Abdominal sounds are the noises made by the intestines.
Abdominal sounds (bowel sounds) are made by the movement of the intestines as they push food through. The intestines are hollow, so bowel sounds echo through the abdomen much like the sounds heard from water pipes.
Most bowel sounds are normal. They simply mean that the gastrointestinal tract is working. A health care provider can check abdominal sounds by listening to the abdomen with a stethoscope (auscultation).
Most bowel sounds are harmless. However, there are some cases in which abnormal sounds can indicate a problem.
Ileus is a condition in which there is a lack of intestinal activity. Many medical conditions may lead to ileus. This problem can cause gas, fluids, and the contents of the intestines to build up and break open (rupture) the bowel wall. The provider may be unable to hear any bowel sounds when listening to the abdomen.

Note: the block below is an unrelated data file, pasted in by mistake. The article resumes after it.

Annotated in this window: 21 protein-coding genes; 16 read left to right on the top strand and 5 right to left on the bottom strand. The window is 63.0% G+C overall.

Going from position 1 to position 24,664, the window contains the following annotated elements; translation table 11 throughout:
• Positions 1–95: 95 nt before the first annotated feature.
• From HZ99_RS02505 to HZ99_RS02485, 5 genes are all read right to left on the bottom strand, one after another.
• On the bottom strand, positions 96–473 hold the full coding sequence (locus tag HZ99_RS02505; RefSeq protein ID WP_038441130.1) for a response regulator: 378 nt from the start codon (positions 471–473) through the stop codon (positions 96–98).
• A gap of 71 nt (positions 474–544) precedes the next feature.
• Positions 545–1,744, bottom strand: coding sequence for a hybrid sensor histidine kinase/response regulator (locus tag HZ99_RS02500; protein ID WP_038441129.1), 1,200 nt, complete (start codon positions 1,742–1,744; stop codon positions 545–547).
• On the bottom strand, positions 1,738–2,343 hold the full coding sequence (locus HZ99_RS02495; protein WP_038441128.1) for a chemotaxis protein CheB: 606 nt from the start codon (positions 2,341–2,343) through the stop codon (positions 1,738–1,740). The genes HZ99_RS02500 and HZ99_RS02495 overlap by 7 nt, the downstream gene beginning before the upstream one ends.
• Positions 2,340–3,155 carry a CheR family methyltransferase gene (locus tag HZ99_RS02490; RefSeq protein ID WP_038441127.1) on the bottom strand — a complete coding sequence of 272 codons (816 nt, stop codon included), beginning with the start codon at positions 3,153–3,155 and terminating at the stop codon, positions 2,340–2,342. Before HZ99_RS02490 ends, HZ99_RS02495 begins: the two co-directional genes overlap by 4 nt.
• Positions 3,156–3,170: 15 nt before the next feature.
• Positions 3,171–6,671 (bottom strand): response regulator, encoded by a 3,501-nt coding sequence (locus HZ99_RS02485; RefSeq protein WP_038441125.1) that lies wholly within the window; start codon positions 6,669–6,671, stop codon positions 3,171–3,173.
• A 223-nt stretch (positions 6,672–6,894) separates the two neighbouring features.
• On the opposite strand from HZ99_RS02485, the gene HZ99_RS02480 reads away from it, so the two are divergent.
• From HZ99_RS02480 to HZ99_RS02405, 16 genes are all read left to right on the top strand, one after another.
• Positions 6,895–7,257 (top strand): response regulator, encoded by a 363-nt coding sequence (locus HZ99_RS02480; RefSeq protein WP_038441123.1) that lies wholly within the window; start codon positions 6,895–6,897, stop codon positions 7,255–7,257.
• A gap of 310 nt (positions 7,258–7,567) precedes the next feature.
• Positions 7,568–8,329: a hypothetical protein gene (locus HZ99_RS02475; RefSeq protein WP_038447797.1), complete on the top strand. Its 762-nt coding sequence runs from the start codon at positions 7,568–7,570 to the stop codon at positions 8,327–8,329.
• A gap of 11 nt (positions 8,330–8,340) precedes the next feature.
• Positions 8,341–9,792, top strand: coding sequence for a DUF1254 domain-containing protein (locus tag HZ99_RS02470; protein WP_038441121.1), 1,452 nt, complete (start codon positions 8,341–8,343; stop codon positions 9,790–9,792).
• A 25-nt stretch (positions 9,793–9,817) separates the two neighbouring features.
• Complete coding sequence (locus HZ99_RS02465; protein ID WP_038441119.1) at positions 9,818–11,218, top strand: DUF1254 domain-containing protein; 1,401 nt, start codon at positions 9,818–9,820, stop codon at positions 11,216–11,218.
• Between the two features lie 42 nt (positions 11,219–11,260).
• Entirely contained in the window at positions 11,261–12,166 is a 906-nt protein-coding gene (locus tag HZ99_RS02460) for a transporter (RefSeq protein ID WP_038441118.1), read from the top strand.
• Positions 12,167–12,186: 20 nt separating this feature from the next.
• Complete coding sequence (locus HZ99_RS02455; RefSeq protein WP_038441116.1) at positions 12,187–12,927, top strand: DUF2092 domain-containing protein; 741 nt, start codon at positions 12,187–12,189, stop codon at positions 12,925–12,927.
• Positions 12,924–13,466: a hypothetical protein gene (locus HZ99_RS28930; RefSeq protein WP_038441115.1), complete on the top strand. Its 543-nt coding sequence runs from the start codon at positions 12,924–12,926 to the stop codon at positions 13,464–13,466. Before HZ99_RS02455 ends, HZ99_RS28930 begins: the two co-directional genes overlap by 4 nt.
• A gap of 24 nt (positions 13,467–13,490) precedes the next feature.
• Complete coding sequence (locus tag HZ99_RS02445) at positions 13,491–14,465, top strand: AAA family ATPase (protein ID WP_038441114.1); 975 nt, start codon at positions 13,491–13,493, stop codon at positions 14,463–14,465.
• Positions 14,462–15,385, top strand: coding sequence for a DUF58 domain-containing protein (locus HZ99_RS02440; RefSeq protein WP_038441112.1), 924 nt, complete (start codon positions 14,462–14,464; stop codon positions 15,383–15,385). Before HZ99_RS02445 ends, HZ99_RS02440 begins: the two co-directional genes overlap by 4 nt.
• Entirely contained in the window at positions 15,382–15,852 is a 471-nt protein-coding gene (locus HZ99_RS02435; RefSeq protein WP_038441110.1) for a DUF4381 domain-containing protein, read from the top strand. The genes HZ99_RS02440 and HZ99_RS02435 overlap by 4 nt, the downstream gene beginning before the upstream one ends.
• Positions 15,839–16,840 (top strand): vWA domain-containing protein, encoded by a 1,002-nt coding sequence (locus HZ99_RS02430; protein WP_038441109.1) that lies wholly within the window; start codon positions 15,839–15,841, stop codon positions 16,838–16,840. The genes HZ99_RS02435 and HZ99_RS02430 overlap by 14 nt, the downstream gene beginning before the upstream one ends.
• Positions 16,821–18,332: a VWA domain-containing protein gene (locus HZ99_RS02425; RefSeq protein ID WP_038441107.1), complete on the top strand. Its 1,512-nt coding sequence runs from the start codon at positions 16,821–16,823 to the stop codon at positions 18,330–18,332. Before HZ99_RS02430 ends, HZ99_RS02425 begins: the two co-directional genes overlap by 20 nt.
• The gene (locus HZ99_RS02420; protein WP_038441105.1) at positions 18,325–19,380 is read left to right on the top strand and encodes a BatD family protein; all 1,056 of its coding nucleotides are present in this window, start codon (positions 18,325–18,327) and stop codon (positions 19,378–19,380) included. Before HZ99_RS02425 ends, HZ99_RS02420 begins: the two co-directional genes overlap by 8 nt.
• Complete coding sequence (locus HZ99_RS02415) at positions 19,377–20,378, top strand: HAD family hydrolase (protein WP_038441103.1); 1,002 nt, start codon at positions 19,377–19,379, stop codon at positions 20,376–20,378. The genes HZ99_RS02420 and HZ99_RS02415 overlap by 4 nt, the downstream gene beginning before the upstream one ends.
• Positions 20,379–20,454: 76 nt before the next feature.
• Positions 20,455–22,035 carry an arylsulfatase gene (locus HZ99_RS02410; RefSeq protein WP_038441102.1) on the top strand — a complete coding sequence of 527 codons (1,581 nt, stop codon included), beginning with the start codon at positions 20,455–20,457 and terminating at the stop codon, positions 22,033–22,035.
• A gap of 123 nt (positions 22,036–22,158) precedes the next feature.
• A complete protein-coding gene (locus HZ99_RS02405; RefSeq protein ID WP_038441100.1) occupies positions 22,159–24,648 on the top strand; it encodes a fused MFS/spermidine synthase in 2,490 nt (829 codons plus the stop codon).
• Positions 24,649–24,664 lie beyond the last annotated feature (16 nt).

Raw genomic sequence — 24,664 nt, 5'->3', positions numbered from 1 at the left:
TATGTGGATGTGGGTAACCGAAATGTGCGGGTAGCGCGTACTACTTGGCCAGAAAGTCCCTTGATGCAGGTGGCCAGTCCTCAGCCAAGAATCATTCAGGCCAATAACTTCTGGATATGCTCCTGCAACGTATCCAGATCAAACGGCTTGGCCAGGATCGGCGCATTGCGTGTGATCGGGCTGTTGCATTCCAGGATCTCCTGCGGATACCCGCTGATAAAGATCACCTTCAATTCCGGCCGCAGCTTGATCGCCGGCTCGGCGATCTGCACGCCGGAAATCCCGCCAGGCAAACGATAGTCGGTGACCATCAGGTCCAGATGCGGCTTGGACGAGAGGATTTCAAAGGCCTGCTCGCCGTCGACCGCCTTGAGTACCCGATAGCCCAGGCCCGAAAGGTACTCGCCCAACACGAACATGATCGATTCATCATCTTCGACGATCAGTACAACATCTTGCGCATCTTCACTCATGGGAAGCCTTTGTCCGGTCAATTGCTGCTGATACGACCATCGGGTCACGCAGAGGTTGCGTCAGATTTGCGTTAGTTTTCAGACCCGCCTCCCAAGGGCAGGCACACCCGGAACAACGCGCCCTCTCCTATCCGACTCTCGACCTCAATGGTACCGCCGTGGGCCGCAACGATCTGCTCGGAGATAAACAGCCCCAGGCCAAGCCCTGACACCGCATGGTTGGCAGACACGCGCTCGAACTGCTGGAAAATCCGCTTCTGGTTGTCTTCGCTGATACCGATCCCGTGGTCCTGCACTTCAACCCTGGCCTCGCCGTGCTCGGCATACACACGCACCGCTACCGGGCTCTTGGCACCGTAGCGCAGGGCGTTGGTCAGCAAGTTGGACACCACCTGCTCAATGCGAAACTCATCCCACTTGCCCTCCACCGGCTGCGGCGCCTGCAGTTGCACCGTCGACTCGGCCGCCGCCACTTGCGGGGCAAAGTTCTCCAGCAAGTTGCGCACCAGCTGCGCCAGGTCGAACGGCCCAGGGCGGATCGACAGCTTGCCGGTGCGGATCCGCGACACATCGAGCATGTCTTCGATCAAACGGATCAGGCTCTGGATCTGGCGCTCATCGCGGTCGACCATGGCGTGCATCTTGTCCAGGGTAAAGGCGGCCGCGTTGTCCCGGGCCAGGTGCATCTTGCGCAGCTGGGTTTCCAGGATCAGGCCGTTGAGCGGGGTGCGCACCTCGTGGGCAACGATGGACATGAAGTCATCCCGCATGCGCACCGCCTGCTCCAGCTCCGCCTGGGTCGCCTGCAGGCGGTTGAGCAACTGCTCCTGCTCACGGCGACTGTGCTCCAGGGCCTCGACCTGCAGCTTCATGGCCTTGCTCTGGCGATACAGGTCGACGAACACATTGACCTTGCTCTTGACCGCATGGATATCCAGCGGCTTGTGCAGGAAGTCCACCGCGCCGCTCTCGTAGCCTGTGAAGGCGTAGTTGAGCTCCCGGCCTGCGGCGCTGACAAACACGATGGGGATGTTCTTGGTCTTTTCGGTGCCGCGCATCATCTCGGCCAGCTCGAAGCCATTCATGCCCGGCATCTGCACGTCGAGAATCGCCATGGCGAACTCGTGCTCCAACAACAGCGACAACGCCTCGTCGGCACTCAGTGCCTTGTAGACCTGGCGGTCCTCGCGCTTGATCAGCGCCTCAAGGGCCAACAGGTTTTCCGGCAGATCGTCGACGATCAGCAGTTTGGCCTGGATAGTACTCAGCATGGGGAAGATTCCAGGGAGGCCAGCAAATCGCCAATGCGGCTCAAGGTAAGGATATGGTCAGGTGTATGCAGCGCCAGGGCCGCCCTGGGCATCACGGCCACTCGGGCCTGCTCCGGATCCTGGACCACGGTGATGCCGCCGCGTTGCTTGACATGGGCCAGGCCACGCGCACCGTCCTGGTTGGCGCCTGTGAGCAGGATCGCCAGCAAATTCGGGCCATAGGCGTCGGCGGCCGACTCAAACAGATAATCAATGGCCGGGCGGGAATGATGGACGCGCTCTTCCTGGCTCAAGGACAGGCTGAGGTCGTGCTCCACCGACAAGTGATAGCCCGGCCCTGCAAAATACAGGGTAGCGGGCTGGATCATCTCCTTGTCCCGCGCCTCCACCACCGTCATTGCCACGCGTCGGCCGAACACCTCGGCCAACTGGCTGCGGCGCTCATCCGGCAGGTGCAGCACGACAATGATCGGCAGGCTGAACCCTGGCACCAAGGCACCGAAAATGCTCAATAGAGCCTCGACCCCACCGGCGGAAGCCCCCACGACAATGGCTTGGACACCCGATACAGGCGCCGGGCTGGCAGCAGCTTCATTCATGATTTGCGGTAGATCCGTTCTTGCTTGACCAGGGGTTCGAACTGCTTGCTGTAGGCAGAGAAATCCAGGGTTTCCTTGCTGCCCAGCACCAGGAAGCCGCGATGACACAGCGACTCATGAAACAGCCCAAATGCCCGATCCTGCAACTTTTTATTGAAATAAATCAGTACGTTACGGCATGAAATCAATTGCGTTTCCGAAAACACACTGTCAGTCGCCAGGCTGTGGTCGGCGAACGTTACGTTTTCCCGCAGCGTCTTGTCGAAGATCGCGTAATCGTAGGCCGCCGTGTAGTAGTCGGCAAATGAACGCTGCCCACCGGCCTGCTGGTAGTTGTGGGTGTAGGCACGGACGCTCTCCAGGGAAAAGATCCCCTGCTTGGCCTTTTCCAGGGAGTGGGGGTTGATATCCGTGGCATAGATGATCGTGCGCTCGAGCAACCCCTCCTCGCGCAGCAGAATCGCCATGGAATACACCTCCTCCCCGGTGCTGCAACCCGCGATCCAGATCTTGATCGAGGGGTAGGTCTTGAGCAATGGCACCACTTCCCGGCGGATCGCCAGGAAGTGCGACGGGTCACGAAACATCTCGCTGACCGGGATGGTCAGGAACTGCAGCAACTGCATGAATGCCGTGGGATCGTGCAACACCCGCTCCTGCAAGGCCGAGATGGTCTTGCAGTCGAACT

Reduced (hypoactive) bowel sounds include a reduction in the loudness, tone, or regularity of the sounds. They are a sign that intestinal activity has slowed.
Hypoactive bowel sounds are normal during sleep. They also occur normally for a short time after the use of certain medicines and after abdominal surgery. Decreased or absent bowel sounds often indicate constipation.
Increased (hyperactive) bowel sounds can sometimes be heard even without a stethoscope. Hyperactive bowel sounds mean there is an increase in intestinal activity. This may happen with diarrhea or after eating.
Abdominal sounds are always evaluated together with symptoms such as:
- Presence or absence of bowel movements
If bowel sounds are hypoactive or hyperactive and there are other abnormal symptoms, you should continue to follow-up with your provider.
For example, no bowel sounds after a period of hyperactive bowel sounds can mean there is a rupture of the intestines, or strangulation of the bowel and death (necrosis) of the bowel tissue.
Very high-pitched bowel sounds may be a sign of early bowel obstruction.